With fears growing over chemical and biological weapons falling into the wrong hands, scientists are developing microrockets to fight back against these dangerous agents, should the need arise. In the journal ACS Nano, they describe new spherical micromotors that rapidly neutralize chemical and biological agents and use water as fuel.
Joseph Wang and colleagues point out that titanium dioxide is one of the most promising materials available for degrading chemical and biological warfare agents. It doesn't require harsh chemicals or result in toxic by-products. Current approaches using titanium dioxide, however, require that it be mixed in whatever solution that needs to be decontaminated. But there's no way to actively mix titanium dioxide in waterways if chemical and biological agents are released into the environment. So scientists have been working on ways to propel titanium dioxide around to accelerate the decontamination process without the need for active stirring. But approaches so far have required fuel and other compounds that hinder neutralization. Wang's team wanted to fix this problem.
To give titanium dioxide a source of thrust, the researchers coated it over a magnesium sphere core. When put in a watery environment, a single hole in the shell allows water to enter and react with the magnesium core. This produces hydrogen gas, which bubbles out and propels the titanium dioxide through the surrounding liquid. This enables it to more efficiently and rapidly contact and degrade harmful agents. When tested, the micromotors successfully neutralized nerve agents and anthrax-like bacteria in considerably less time compared to titanium dioxide microparticles that aren't propelled.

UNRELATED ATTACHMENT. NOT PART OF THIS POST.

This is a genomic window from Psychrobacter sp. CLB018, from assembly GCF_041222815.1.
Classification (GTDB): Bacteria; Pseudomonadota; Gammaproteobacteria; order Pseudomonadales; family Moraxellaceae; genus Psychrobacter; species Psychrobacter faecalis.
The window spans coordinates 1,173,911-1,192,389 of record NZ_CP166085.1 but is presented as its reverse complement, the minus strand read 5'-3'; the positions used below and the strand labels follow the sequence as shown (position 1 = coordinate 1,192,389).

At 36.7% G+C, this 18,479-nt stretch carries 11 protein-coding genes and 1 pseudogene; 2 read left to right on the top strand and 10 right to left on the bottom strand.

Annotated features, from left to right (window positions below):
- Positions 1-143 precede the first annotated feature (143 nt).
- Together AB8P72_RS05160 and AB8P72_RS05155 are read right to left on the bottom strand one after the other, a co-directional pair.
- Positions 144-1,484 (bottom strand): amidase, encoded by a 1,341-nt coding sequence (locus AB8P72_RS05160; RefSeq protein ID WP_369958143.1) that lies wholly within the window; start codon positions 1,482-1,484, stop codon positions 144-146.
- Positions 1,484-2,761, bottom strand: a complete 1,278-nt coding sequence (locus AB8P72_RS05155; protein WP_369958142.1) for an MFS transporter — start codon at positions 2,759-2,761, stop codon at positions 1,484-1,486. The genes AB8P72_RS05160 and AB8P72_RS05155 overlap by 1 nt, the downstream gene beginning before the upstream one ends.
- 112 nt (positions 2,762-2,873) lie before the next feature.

The authors acknowledge funding from the Defense Threat Reduction Agency and the University of California, San Diego.
The American Chemical Society is a nonprofit organization chartered by the U.S. Congress. With more than 161,000 members, ACS is the world's largest scientific society and a global leader in providing access to chemistry-related research through its multiple databases, peer-reviewed journals and scientific conferences. Its main offices are in Washington, D.C., and Columbus, Ohio.
To automatically receive news releases from the American Chemical Society, contact email@example.com.